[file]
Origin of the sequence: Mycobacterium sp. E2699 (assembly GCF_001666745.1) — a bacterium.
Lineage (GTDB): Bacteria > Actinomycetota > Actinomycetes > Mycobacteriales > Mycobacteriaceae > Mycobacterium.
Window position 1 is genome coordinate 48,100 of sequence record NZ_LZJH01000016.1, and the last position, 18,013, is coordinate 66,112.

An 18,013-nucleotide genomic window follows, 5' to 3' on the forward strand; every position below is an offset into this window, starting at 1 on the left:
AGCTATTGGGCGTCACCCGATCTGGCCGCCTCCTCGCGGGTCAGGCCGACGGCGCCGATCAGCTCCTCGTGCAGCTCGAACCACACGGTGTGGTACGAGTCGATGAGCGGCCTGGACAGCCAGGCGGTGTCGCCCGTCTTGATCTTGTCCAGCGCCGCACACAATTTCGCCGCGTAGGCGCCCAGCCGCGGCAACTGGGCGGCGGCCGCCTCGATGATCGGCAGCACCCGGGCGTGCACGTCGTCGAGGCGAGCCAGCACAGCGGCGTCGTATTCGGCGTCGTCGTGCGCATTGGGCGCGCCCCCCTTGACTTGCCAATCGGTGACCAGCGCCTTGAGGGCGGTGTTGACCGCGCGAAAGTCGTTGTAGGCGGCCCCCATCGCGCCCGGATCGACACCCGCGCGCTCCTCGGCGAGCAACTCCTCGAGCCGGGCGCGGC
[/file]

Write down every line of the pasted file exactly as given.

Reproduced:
Origin of the sequence: Mycobacterium sp. E2699 (assembly GCF_001666745.1) — a bacterium.
Lineage (GTDB): Bacteria > Actinomycetota > Actinomycetes > Mycobacteriales > Mycobacteriaceae > Mycobacterium.
Window position 1 is genome coordinate 48,100 of sequence record NZ_LZJH01000016.1, and the last position, 18,013, is coordinate 66,112.

An 18,013-nucleotide genomic window follows, 5' to 3' on the forward strand; every position below is an offset into this window, starting at 1 on the left:
AGCTATTGGGCGTCACCCGATCTGGCCGCCTCCTCGCGGGTCAGGCCGACGGCGCCGATCAGCTCCTCGTGCAGCTCGAACCACACGGTGTGGTACGAGTCGATGAGCGGCCTGGACAGCCAGGCGGTGTCGCCCGTCTTGATCTTGTCCAGCGCCGCACACAATTTCGCCGCGTAGGCGCCCAGCCGCGGCAACTGGGCGGCGGCCGCCTCGATGATCGGCAGCACCCGGGCGTGCACGTCGTCGAGGCGAGCCAGCACAGCGGCGTCGTATTCGGCGTCGTCGTGCGCATTGGGCGCGCCCCCCTTGACTTGCCAATCGGTGACCAGCGCCTTGAGGGCGGTGTTGACCGCGCGAAAGTCGTTGTAGGCGGCCCCCATCGCGCCCGGATCGACACCCGCGCGCTCCTCGGCGAGCAACTCCTCGAGCCGGGCGCGGC